Api: Warmth, Migration, and Tradition
By Hebert Edgardo Huamani Jara (Translated by David Knowlton)
Night, cold, and difficult times find a solution in Cuzco in api [áh-pea], a hot, fruity, corn-based drink. Stemming from pre-Columbian times, api is most known on the high, chilly plateau by Lake Titicaca, especially on the Bolivian side. From there is spread to Juliaca and Arequipa as well as, now, Cuzco.
Mrs. Justina Carhuarupay, who is from Juliaca, tells us how she began making and selling api some fifteen years ago. She had travelled to Bolivia to visit her sister who lives on the Altiplano. While in Bolivia she learned how to make this delicious drink from her sister who arises early in the morning to make it and sell it there, where api is drunk before or at dawn.
Upon returning to Juliaca and seeing that people there also made and sold api, Mrs. Carhuarupay had a cart put together and too to the streets to sell this steaming beverage. Some ten months ago she came to live in the city of Cuzco and opened a cafe selling api on the Jiron de la Union in suburban Wanchac. Evenings, Mrs. Carhuarupay opens her doors to offer rich smelling and tasty, hot api accompanied by an empanada, a pastry, with a bit of cheese in it.
The combination of flavors — the dry pastry, puffed up and served at the same temperature as the air, with a bit of salt to it, along with the steaming hot api, sweet and dense — is not only exquisite but marks a combination of difference. Hot and cold, airy and dense, dry and wet, salty and sweet, as if the Parisian master Levi Strauss had designed it himself.
To make this rich beverage one needs orange cinnamon sticks, whole cloves, and ground purple corn, orange or pineapple juice, lime juice and sugar.
[The purple corn is indigenous to the Andes and unique not only for its color but also its flavor that elsewhere in Peru forms the soft drink chicha morada, as well as the purple pudding mazamorra morada that is a classic Peruvian dessert).
One sets water to boil, in order to make this delight, with cinnamon and cloves. One carefully dissolves the corn flour in cold water and only then carefully introduces it into the boiling water carefully in order to avoid lumps. Once it is all dissolved and boiling, one adds sugar to taste and waits for the drink to thicken. It should not get too think, staying runny, but also must not be too thin; it must have substance. Finally one adds the orange or pineapple juice and a little bit of lime juice.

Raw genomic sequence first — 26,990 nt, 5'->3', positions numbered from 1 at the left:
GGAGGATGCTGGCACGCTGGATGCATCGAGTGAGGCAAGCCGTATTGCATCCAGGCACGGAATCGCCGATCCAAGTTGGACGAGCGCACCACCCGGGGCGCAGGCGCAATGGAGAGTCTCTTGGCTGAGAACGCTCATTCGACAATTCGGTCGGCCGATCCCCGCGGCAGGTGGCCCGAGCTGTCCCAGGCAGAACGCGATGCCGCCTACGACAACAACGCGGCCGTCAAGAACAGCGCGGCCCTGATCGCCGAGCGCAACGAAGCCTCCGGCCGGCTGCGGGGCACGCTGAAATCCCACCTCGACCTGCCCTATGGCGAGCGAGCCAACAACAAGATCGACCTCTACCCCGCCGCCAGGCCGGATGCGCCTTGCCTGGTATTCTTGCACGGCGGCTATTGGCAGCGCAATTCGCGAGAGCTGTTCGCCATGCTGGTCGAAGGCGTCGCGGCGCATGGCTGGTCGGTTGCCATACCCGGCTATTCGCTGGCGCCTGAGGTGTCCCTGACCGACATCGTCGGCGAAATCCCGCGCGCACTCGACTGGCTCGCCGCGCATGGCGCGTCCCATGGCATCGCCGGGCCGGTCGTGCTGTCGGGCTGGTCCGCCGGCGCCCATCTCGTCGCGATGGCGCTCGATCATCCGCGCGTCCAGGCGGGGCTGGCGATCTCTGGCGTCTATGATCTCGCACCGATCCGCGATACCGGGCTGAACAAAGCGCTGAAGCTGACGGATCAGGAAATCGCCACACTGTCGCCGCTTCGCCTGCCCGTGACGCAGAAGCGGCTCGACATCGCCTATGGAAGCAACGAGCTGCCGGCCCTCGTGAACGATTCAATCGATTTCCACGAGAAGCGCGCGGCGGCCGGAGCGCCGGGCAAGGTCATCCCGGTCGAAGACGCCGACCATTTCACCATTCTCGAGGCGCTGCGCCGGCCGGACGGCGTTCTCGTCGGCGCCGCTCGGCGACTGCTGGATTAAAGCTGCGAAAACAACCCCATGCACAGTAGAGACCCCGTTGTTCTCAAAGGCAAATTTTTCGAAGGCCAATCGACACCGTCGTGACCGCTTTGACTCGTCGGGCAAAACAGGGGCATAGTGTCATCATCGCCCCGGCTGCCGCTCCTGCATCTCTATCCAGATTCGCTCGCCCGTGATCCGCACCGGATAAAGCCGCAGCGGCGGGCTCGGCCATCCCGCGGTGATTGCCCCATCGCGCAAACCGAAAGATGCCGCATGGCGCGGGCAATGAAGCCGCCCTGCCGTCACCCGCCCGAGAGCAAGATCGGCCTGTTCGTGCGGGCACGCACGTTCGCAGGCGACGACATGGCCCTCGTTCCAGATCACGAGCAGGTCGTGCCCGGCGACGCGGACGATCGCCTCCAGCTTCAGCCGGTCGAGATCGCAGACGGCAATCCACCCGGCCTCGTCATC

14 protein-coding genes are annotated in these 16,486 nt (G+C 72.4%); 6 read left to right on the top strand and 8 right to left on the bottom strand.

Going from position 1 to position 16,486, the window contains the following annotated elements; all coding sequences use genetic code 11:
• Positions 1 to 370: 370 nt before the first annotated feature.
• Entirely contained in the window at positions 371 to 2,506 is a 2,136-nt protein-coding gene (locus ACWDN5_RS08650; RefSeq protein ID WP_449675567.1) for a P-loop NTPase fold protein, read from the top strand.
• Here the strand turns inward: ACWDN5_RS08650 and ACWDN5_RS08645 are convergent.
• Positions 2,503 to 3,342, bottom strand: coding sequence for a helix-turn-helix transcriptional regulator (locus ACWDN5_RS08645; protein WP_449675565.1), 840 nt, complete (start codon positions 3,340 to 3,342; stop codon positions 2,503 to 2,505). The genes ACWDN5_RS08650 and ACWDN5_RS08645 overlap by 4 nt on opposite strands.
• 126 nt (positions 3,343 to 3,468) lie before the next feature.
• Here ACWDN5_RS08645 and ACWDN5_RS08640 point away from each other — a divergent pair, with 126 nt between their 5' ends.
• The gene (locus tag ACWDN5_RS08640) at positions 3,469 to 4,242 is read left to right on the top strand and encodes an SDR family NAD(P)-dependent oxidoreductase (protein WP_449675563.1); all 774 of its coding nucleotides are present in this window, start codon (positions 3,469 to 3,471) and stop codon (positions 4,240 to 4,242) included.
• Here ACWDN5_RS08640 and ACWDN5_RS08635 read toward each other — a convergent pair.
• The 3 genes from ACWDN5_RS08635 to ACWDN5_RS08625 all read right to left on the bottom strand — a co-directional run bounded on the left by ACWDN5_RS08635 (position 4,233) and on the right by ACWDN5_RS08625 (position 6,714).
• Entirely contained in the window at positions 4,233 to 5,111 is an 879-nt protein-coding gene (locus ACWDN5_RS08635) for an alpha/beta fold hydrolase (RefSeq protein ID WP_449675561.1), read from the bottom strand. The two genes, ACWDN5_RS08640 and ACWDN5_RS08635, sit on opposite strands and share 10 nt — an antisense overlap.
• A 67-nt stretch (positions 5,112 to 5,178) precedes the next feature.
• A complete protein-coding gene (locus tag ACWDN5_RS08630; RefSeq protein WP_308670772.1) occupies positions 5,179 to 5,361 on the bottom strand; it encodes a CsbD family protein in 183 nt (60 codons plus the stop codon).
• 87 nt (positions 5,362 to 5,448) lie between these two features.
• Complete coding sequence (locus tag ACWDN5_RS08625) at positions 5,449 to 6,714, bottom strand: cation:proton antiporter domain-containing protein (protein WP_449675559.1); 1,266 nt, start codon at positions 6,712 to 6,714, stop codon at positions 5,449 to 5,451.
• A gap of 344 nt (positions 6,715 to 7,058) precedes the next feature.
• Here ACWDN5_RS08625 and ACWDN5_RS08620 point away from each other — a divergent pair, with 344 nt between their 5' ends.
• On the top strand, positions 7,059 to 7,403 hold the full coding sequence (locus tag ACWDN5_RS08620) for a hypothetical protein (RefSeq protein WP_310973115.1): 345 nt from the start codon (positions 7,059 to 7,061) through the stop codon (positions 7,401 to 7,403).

Increasingly this drink is being enjoyed and recognized by the population of Cuzco as a great option to fight the cold on those chilly nights when coats, hats and scarfs blossom. It is appearing on more streets and becoming part of the code of Cuzco street food.
Since, just as in the past, Cuzco continues to be a center of art and popular food, this delicious drink returns to the cosmopolitan city of Cuzco where in the past it was consumed, such as in the time of Garcilaso Inca de la Vega who mentions api.
Fruited api made from purple corn was a desert in Inca times. And, when resurrected won first place in the fourth “Dulce Peru” competition held in 2010, which was carried out on the Plaza de Regocijo in the city of Cuzco.
This desert representing Cuzco in the Dulce Peru contest was prepared by Pedro Alegría de la Cruz, chef of the Casa Andina Hotel. He says it is a sweet that precedes the famous mazamorra morada which in Inca times was even eaten with hot peppers to generate thirst for the famous chicha de jora, or indigenous corn beer.
Api frutado ( or fruited api) requires corn flour, fruit (guanabanas, pears, peaches, and pineapples, addorned with paper of corn and yellow aji). It takes about forty-five minutes to prepare.
Filed under: Food Culture
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